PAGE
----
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Hadaway v. United States

United States District Court, E.D. Tennessee, Greeneville

April 18, 2017

DANNY L. HADAWAY, Petitioner,



         Before the Court is Petitioner's supplemented motion to vacate, set aside, or correct his sentence pursuant to 28 U.S.C. § 2255 [Docs. 29, 33, 43].[1] He bases the request on Johnson v. United States, 135 S.Ct. 2551 (2015), in which the Supreme Court held that the residual clause of the Armed Career Criminal Act (ACCA), 18 U.S.C. § 924(e), was unconstitutionally vague [Id.]. The United States responded in opposition on June 3, 2016 [Doc. 45]. Petitioner did not reply and the time for doing so has now passed. E.D. Tenn. L.R. 7.1, 7.2. For the reasons that follow, the supplemented § 2255 petition will be DENIED and DISMISSED WITH PREJUDICE.

         I. BACKGROUND

         In 2006, Petitioner pled guilty, pursuant to a Rule 11(c)(1)(C) plea agreement, to possessing a firearm as a felon, in violation of 18 U.S.C. § 922(g)(1) [Doc. 14]. Petitioner had several prior Tennessee convictions at the time of his offense, including: a 1979 conviction for voluntary manslaughter [Presentence Investigation Report (PSR) ¶ 25], a 1987 conviction for aggravated assault [Id. ¶ 30]; and a 1993 conviction for aggravated assault [Id. ¶ 33]. Petitioner agreed in his plea agreement that these three offenses made him an armed career criminal subject to the ACCA's fifteen-year term of imprisonment [Doc. 14]. In accordance with that designation and the terms of Petitioner's Rule 11(c)(1)(C) plea, this Court sentenced Petitioner to 180 months' imprisonment on April 26, 2006 [Doc. 27]. Petitioner did not appeal his conviction or sentence.

         Eight years later, Petitioner filed an original § 2255 motion challenging his armed career criminal designation based on Descamps v. United States, 133 S.Ct. 2276, 2285 (2013) [Doc. 29]. He submitted an amended version of the same shortly thereafter [Doc. 33]. The Supreme Court decided Johnson on June 26, 2015 and, on May 6, 2016, Petitioner submitted a second amended motion challenging his armed career criminal designation based on that decision [Doc. 43].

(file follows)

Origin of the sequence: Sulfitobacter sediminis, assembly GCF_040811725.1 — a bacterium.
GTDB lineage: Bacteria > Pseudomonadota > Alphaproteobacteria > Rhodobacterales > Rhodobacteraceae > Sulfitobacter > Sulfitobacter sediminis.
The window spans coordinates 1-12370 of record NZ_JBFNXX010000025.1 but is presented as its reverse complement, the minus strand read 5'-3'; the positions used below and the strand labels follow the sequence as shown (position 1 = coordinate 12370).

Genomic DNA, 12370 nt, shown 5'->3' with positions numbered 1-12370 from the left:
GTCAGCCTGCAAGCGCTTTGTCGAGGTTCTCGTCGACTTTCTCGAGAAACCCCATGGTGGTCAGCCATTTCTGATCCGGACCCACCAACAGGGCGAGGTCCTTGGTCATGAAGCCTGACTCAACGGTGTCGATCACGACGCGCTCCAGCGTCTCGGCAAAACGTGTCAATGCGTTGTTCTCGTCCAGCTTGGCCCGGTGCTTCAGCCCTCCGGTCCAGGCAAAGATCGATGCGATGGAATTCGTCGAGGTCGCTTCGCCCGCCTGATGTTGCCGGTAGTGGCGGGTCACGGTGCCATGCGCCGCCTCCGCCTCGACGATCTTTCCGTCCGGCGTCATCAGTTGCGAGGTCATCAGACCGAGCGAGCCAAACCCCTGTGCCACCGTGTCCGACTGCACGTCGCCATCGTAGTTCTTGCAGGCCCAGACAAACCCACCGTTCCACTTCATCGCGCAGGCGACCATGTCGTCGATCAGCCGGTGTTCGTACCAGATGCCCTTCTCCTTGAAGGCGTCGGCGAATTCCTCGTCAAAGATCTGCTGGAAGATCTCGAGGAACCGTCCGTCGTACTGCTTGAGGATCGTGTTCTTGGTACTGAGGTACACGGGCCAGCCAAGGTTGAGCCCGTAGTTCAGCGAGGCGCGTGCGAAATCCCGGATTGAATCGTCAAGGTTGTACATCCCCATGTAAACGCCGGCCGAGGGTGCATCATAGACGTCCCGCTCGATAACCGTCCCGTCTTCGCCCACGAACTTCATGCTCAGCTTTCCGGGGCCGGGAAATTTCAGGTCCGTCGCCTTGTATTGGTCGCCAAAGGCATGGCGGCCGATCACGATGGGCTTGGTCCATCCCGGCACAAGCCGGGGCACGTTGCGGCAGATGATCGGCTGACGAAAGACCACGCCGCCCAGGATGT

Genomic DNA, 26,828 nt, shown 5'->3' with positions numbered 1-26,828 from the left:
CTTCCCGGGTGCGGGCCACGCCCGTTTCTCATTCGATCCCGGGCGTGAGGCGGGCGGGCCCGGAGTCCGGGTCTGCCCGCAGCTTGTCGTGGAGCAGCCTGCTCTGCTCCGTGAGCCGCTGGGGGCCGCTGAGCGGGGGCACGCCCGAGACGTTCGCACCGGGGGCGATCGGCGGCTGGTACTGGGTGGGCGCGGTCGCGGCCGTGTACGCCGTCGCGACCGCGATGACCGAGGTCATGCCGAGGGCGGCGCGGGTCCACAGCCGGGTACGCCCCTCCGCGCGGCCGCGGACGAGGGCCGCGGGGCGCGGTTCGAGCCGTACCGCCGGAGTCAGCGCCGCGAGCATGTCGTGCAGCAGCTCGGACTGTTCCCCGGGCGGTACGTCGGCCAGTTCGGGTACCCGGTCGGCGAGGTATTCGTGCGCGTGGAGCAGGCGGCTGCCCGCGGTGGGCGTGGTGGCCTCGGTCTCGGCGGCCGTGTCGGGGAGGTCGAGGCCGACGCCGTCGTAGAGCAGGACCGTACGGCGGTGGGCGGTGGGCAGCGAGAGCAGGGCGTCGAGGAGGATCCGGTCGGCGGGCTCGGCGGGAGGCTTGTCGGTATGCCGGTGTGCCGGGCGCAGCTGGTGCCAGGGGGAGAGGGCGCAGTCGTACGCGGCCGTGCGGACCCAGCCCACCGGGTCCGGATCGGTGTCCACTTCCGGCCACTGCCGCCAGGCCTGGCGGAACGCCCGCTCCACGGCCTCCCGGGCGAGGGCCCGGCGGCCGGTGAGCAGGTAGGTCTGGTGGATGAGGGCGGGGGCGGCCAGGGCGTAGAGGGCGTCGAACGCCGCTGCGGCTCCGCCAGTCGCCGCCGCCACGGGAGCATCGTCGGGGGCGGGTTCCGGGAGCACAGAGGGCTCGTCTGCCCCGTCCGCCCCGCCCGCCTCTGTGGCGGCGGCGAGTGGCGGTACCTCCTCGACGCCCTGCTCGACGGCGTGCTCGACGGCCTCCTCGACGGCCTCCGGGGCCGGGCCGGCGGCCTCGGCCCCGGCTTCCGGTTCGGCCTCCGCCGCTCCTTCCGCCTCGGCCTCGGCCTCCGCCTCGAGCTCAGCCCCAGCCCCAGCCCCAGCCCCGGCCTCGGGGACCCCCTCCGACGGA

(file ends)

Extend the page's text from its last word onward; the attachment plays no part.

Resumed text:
The relief authorized by 28 U.S.C. § 2255 “does not encompass all claimed errors in conviction and sentencing.” United States v. Addonizio, 442 U.S. 178, 185 (1979). Rather, a petitioner must demonstrate “(1) an error of constitutional magnitude; (2) a sentence imposed outside the statutory limits; or (3) an error of fact or law . . . so fundamental as to render the entire proceeding invalid.” Short v. United States, 471 F.3d 686, 691 (6th Cir. 2006) (quoting Mallett v. United States, 334 F.3d 491, 496-97 (6th Cir. 2003)). He “must clear a significantly higher hurdle than would exist on direct appeal” and establish a “fundamental defect in the proceedings which necessarily results in a complete miscarriage of justice or an egregious error violative of due process.” Fair v. United States, 157 F.3d 427, 430 (6th Cir. 1998).

         III. ANALYSIS

         The supplemented petition contains a single ground, arguing that the 1979 voluntary manslaughter and 1987 aggravated assault convictions no longer qualify as “violent felonies” under § 924(e) after Descamps and Johnson and that, without those convictions, Petitioner does not qualify for ACCA enhancement [Docs. 29, 33, 43 (challenging ACCA designation)].

         A. Propriety of Armed Career Criminal Designation After the Johnson Decision